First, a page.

The big question is Bastian Schweinsteiger. He has missed a lot of football this season through injury, and he missed the German Cup final only three weeks ago. He’s had a lot of surgeries on his ankle now, and I’m not sure he is the player he was. He’s the heartbeat of the team, so if he’s not 100 per cent then it makes Germany a lot weaker.

Again, they did not come home with a trophy in the last few tournaments when Schweinsteiger was playing exceptionally well, so if he’s not at least near top condition I really don’t think Germany have any chance of winning the World Cup.

Germany may have more players from Bayern Munich in their squad—Schweinsteiger among them—but their tendency is actually to play more in the style of Borussia Dortmund: They want to attack the spaces, they want to pressure other teams and strike on the counter as much as possible with their quick players.

Bayern can play like that on occasion, but most often teams set up very deep against them so they have to be patient and move the ball around a lot more. I think circumstances demand how teams play, and they will affect how Germany play from game-to-game. I think they will mix Dortmund’s and Bayern’s styles, although perhaps they will lean toward a possession-based style if the heat and humidity in Brazil is a problem.

If you keep giving the ball away in those conditions it will eventually come back to cost you.

That makes the composition of the midfield very important. Khedira still needs to regain his full fitness after missing most of the season, so I am not sure he will start. You saw him in the Champions League final, he did well to come back for it, but he was nowhere near his best. How much further can you get in four weeks?

He’s more of a destroyer than Schweinsteiger, who likes to dictate things from deep, but I think the Bayern man will play alongside club team-mate Toni Kroos in the centre.

Ilkay Gundogan is a big loss, while the absence of both Bender brothers reduces the back-up options in midfield. They could come in and do a job but now the bench is not as deep as it has been in recent tournaments.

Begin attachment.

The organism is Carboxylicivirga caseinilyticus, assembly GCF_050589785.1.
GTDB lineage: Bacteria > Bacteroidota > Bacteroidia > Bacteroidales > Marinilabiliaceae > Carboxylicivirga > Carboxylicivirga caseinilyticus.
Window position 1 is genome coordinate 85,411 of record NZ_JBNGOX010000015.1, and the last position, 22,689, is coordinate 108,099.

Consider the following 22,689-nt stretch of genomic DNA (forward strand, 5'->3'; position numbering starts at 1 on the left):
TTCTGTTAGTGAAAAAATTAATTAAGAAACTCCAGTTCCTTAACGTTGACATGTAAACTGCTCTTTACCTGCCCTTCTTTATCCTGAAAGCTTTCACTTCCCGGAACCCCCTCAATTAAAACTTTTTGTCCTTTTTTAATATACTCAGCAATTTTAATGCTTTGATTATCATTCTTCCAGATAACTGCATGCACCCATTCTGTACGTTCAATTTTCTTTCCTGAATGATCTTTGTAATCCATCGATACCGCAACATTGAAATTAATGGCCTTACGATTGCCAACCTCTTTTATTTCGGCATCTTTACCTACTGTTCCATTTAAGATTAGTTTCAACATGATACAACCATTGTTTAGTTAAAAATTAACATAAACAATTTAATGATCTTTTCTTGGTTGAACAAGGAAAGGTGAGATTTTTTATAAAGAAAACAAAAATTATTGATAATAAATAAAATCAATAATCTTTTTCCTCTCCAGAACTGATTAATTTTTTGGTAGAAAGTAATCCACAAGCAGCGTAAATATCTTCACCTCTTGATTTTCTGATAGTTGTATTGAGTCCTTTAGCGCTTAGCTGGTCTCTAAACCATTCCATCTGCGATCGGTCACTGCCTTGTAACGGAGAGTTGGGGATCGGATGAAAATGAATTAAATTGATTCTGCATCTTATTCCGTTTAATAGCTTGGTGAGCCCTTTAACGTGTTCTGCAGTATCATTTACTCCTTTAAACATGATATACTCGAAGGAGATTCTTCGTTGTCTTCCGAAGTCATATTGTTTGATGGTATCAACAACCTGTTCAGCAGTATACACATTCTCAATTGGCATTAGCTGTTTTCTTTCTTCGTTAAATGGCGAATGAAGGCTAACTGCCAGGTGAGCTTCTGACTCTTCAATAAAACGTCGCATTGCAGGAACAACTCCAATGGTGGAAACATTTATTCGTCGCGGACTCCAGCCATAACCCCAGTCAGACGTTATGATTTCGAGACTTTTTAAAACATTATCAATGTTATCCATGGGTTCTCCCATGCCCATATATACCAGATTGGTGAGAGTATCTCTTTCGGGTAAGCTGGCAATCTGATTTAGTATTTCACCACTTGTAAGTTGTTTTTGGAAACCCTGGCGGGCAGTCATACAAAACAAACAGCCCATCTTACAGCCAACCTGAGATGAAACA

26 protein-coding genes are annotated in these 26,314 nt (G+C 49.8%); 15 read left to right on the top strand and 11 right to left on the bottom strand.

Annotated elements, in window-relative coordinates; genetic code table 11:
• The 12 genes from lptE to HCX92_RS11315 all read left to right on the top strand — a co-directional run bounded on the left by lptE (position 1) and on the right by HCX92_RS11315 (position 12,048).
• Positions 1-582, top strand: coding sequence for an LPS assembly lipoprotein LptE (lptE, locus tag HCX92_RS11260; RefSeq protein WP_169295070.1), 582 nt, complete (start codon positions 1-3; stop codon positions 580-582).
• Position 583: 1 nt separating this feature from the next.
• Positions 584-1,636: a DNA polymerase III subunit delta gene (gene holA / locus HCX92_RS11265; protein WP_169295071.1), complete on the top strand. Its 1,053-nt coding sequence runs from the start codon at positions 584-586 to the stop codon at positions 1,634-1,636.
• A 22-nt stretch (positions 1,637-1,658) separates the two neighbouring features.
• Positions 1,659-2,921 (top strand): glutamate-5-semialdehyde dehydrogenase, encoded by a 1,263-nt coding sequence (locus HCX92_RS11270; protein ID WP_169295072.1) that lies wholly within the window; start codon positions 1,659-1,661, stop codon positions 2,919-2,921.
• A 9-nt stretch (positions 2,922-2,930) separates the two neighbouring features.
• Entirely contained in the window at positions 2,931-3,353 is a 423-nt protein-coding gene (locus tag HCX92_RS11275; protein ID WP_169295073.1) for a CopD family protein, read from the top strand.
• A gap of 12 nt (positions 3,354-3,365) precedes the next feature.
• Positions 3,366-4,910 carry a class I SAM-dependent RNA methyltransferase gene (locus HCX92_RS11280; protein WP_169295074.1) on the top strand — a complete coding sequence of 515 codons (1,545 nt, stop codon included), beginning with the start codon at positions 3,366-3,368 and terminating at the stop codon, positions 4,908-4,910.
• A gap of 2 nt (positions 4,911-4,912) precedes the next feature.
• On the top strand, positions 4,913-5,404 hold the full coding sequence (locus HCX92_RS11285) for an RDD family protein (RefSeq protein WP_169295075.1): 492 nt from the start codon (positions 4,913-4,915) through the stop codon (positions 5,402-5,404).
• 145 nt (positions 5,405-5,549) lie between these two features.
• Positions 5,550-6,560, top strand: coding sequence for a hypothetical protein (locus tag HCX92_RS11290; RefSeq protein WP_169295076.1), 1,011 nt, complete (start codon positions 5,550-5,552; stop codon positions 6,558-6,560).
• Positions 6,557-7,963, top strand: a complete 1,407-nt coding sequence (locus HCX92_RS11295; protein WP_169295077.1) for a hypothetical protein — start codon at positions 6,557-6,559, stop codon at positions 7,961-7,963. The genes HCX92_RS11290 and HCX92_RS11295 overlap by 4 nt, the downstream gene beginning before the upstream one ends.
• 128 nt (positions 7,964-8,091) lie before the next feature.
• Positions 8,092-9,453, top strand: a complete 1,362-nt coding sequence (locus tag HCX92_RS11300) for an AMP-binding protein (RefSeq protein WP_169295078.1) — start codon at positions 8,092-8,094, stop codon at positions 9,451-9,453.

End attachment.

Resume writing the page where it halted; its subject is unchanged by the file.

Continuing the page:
Ahead of them, it looks like Ozil won’t be in the starting XI. He’s not really set the world alight in the second half of the season for Arsenal and has carried those struggles into the national team.

Sometimes players put the Germany shirt on and they start producing their best again, but there’s just too many question marks about the team—and that’s why I can’t be confident about them. Germany seem to have a good team spirit and have been in reasonable form recently but absences in key areas will hurt them.

Frank Augstein/Associated Press

Another big, big factor will be the pitches. I spoke to somebody that said Germany and Spain like to pass the ball, but the pace and length of the pitches in Brazil could be a big issue. The grass there will be slightly different, they may not water them too often, and that might play into the hands of the South American sides rather than the European ones.

Four years is a long time. They’ve got a very tough group as well, don’t forget—they need to just get out of that before they start thinking about going any further.

The whole world wanted their players four years ago: Some of them made big-money moves and some of them went on to win league titles and the Champions League. But, right now, they are not in the form and condition they were in 2010.

If they could not win the World Cup then, I cannot see them doing it this summer.